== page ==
Editorial: Staples Center’s New Name Perfect for the Crypto Age
So let’s get it straight. Staples Center’s new name is going to be Crypto.com Arena? Well, that’s just perfect. The word “crypto” means hidden or secret, but it also has “fake” or at least “questionable” connotations. It’s a crypto world and pretty much everything an era of crypto, so why not just throw in the towel and recognize it?
In case you were just catching up, the Singapore-based bureau de change recently bought the naming rights to the downtown Los Angeles arena known for a few weeks as the Staples Center, named after the office supplies company that held the previous naming rights. Crypto.com reportedly paid $ 700 million in old-fashioned very real money to rename the arena to promote its cryptocurrency buying and trading services like Bitcoin, Ethereum, Dogecoin, etc.
So, is cryptocurrency real money? Of course, if you and enough other people believe it. No need for cumbersome institutions like banks or currencies or treasury departments. A willing buyer and seller agree on a crypto unit price for a good or service – or a video game price, or something crypto – and you find an online crypto arena to do your trading. This is not wrong, it is just hidden – from anyone other than the parties to the transaction.
Heavy institutions are not doing well these days. Take democracy, for example. Many Americans believe that there is a crypto government – a “deep state” – that is in fact pulling the strings that make an illusory republic work.
But crypto doesn’t just mean âhiddenâ. Consider, for example, “cryptozoology,” which to real institutionalized scientists means a pseudo-scientific pseudo-study of pseudo-creatures like the Lock Ness and Bigfoot monster. But there are cryptozoologists who passionately believe that they are pursuing a truth that all those stuffy people in their white lab coats are covering up for their own purposes. Do these creatures really exist? If enough people believe they are doing it, who can say they are not?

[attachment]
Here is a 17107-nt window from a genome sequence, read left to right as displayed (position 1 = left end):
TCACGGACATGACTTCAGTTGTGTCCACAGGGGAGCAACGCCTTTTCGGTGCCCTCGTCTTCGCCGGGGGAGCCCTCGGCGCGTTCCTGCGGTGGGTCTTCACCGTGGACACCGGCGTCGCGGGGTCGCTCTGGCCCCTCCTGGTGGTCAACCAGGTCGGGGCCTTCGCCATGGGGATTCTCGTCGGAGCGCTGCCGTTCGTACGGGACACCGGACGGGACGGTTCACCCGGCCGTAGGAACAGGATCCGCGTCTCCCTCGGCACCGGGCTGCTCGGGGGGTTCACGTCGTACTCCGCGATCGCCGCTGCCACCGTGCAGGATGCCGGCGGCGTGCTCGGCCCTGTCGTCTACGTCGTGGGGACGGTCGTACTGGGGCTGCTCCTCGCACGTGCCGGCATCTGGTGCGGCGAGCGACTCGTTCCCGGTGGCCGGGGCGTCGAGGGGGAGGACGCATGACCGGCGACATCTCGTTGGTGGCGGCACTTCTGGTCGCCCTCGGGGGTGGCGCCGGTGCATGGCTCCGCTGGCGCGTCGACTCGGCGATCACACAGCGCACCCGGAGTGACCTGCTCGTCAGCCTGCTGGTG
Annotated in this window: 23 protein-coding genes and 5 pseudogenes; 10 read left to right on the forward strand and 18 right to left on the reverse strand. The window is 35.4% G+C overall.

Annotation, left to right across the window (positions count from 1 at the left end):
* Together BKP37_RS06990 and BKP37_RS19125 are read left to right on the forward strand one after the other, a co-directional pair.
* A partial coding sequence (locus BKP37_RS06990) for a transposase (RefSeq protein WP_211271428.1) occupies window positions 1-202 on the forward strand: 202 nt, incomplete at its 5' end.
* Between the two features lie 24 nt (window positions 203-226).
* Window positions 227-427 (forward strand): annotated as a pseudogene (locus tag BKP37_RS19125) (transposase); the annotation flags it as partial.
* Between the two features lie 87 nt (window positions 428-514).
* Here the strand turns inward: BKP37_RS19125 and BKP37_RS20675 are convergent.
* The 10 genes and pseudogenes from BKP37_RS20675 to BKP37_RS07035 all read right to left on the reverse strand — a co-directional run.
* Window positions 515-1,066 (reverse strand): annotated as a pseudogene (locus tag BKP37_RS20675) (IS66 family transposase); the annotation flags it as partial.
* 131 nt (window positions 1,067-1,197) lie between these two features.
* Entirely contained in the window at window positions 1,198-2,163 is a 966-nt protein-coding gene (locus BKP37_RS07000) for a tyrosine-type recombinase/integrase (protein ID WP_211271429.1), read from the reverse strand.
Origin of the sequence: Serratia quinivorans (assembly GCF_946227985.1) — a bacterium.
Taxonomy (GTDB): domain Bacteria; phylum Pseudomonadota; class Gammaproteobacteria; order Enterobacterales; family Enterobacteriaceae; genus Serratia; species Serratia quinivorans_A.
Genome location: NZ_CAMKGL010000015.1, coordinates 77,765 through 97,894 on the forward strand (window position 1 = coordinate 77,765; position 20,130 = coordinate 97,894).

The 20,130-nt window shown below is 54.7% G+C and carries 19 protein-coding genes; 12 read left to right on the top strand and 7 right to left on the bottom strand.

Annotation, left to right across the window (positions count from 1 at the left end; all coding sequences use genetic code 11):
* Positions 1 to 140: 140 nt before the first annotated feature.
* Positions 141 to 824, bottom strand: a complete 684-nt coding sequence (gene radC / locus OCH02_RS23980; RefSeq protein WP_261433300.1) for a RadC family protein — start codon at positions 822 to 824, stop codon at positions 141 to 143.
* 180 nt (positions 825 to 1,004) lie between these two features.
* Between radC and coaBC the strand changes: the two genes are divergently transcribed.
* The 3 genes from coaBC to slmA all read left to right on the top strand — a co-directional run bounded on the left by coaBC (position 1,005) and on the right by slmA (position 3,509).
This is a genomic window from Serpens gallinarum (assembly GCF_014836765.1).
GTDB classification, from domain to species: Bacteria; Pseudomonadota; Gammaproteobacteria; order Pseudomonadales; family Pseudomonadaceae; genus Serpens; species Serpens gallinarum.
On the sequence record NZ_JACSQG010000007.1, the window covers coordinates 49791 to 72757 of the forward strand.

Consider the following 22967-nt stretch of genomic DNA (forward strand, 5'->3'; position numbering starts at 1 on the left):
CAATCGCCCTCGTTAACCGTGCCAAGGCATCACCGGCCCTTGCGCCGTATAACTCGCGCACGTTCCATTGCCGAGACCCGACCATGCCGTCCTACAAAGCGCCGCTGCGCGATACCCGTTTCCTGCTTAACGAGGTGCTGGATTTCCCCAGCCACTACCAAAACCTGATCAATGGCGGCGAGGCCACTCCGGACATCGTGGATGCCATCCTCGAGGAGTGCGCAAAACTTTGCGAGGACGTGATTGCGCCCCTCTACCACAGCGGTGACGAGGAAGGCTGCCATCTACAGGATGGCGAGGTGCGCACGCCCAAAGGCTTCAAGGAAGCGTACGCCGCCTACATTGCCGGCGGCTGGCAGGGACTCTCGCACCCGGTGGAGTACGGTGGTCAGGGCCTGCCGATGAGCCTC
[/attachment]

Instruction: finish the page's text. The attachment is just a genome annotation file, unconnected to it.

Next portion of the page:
Did Joe Biden win the 2020 presidential election? Of course, if you say so. But if you say he didn’t, damn facts (what are âfactsâ?), Then maybe he didn’t. For you. In this age of crypto, you have followed the crypto-election – the one in which Donald Trump won a second term.
It may not be such a big leap from this belief to the belief that Democrats and Hollywood elites kidnap and scare children in order to harvest and ingest their blood. This is crypto truth – crypto in the sense that it is hidden from most of us – and also in the sense that it is utter nonsense.
So why not crypto arenas? A virtual one in which people exchange their cryptocurrency, and another, made of concrete and steel, in which real Lakers, Clippers, Sparks and Kings play games on which real fans bet real money and cryptocurrency? âCrypto.com Arenaâ doesn’t exactly come out of the tongue, however. So, Los Angeles, get ready to spend real money on tickets to games in what will surely become known as âThe Cryptâ. Forever. Or at least until the next company pays a lot of money to rename the rights.